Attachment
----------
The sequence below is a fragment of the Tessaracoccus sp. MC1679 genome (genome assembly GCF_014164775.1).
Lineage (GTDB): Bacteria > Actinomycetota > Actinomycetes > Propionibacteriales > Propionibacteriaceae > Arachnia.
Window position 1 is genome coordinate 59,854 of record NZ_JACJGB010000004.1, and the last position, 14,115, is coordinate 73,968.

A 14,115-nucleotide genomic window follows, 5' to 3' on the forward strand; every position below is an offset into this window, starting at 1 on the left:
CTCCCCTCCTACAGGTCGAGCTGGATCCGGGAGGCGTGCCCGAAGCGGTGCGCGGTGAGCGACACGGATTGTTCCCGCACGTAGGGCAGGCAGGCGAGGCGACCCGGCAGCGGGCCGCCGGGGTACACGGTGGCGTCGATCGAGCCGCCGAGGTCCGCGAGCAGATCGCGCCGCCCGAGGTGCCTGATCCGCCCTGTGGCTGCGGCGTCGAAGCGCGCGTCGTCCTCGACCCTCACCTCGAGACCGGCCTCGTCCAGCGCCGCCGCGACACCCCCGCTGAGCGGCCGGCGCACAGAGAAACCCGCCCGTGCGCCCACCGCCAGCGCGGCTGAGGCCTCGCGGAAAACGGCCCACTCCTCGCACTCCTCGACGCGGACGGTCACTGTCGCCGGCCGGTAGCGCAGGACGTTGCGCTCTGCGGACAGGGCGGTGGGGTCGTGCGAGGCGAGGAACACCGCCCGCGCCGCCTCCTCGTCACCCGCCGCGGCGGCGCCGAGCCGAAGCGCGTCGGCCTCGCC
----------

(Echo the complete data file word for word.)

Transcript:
The sequence below is a fragment of the Tessaracoccus sp. MC1679 genome (genome assembly GCF_014164775.1).
Lineage (GTDB): Bacteria > Actinomycetota > Actinomycetes > Propionibacteriales > Propionibacteriaceae > Arachnia.
Window position 1 is genome coordinate 59,854 of record NZ_JACJGB010000004.1, and the last position, 14,115, is coordinate 73,968.

A 14,115-nucleotide genomic window follows, 5' to 3' on the forward strand; every position below is an offset into this window, starting at 1 on the left:
CTCCCCTCCTACAGGTCGAGCTGGATCCGGGAGGCGTGCCCGAAGCGGTGCGCGGTGAGCGACACGGATTGTTCCCGCACGTAGGGCAGGCAGGCGAGGCGACCCGGCAGCGGGCCGCCGGGGTACACGGTGGCGTCGATCGAGCCGCCGAGGTCCGCGAGCAGATCGCGCCGCCCGAGGTGCCTGATCCGCCCTGTGGCTGCGGCGTCGAAGCGCGCGTCGTCCTCGACCCTCACCTCGAGACCGGCCTCGTCCAGCGCCGCCGCGACACCCCCGCTGAGCGGCCGGCGCACAGAGAAACCCGCCCGTGCGCCCACCGCCAGCGCGGCTGAGGCCTCGCGGAAAACGGCCCACTCCTCGCACTCCTCGACGCGGACGGTCACTGTCGCCGGCCGGTAGCGCAGGACGTTGCGCTCTGCGGACAGGGCGGTGGGGTCGTGCGAGGCGAGGAACACCGCCCGCGCCGCCTCCTCGTCACCCGCCGCGGCGGCGCCGAGCCGAAGCGCGTCGGCCTCGCC